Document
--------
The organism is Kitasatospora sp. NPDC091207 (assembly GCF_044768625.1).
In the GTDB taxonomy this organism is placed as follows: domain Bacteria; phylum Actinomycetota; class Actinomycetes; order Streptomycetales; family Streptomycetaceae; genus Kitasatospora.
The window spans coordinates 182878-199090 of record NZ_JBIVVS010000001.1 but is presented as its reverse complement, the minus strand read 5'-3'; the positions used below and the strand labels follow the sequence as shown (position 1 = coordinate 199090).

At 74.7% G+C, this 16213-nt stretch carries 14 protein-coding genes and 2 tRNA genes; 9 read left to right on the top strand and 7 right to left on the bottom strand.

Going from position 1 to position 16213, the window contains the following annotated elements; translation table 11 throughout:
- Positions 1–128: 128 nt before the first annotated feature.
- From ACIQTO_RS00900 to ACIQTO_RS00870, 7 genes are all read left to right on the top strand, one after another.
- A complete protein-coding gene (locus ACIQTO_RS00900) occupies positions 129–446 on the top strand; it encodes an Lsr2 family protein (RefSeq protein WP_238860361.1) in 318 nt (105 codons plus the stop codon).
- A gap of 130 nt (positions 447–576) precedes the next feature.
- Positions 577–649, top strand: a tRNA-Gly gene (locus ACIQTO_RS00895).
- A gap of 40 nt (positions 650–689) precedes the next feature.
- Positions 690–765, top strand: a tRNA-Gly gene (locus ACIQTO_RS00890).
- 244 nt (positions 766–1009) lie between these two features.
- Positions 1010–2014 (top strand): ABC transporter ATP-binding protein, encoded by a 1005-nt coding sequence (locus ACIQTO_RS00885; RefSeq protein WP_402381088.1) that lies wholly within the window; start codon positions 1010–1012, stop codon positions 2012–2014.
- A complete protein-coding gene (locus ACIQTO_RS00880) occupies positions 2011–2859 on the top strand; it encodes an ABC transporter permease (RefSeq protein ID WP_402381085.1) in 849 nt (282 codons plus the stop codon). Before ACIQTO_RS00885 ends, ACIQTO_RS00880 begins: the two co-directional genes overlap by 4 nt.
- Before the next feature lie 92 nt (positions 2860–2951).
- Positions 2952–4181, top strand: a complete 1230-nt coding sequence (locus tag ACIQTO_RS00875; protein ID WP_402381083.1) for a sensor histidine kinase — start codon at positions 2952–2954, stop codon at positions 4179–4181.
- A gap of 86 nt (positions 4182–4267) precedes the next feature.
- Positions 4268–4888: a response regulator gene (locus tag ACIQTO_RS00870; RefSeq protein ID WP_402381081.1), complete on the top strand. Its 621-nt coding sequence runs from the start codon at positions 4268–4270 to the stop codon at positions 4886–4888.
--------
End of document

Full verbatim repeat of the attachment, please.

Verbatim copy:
The organism is Kitasatospora sp. NPDC091207 (assembly GCF_044768625.1).
In the GTDB taxonomy this organism is placed as follows: domain Bacteria; phylum Actinomycetota; class Actinomycetes; order Streptomycetales; family Streptomycetaceae; genus Kitasatospora.
The window spans coordinates 182878-199090 of record NZ_JBIVVS010000001.1 but is presented as its reverse complement, the minus strand read 5'-3'; the positions used below and the strand labels follow the sequence as shown (position 1 = coordinate 199090).

At 74.7% G+C, this 16213-nt stretch carries 14 protein-coding genes and 2 tRNA genes; 9 read left to right on the top strand and 7 right to left on the bottom strand.

Going from position 1 to position 16213, the window contains the following annotated elements; translation table 11 throughout:
- Positions 1–128: 128 nt before the first annotated feature.
- From ACIQTO_RS00900 to ACIQTO_RS00870, 7 genes are all read left to right on the top strand, one after another.
- A complete protein-coding gene (locus ACIQTO_RS00900) occupies positions 129–446 on the top strand; it encodes an Lsr2 family protein (RefSeq protein WP_238860361.1) in 318 nt (105 codons plus the stop codon).
- A gap of 130 nt (positions 447–576) precedes the next feature.
- Positions 577–649, top strand: a tRNA-Gly gene (locus ACIQTO_RS00895).
- A gap of 40 nt (positions 650–689) precedes the next feature.
- Positions 690–765, top strand: a tRNA-Gly gene (locus ACIQTO_RS00890).
- 244 nt (positions 766–1009) lie between these two features.
- Positions 1010–2014 (top strand): ABC transporter ATP-binding protein, encoded by a 1005-nt coding sequence (locus ACIQTO_RS00885; RefSeq protein WP_402381088.1) that lies wholly within the window; start codon positions 1010–1012, stop codon positions 2012–2014.
- A complete protein-coding gene (locus ACIQTO_RS00880) occupies positions 2011–2859 on the top strand; it encodes an ABC transporter permease (RefSeq protein ID WP_402381085.1) in 849 nt (282 codons plus the stop codon). Before ACIQTO_RS00885 ends, ACIQTO_RS00880 begins: the two co-directional genes overlap by 4 nt.
- Before the next feature lie 92 nt (positions 2860–2951).
- Positions 2952–4181, top strand: a complete 1230-nt coding sequence (locus tag ACIQTO_RS00875; protein ID WP_402381083.1) for a sensor histidine kinase — start codon at positions 2952–2954, stop codon at positions 4179–4181.
- A gap of 86 nt (positions 4182–4267) precedes the next feature.
- Positions 4268–4888: a response regulator gene (locus tag ACIQTO_RS00870; RefSeq protein ID WP_402381081.1), complete on the top strand. Its 621-nt coding sequence runs from the start codon at positions 4268–4270 to the stop codon at positions 4886–4888.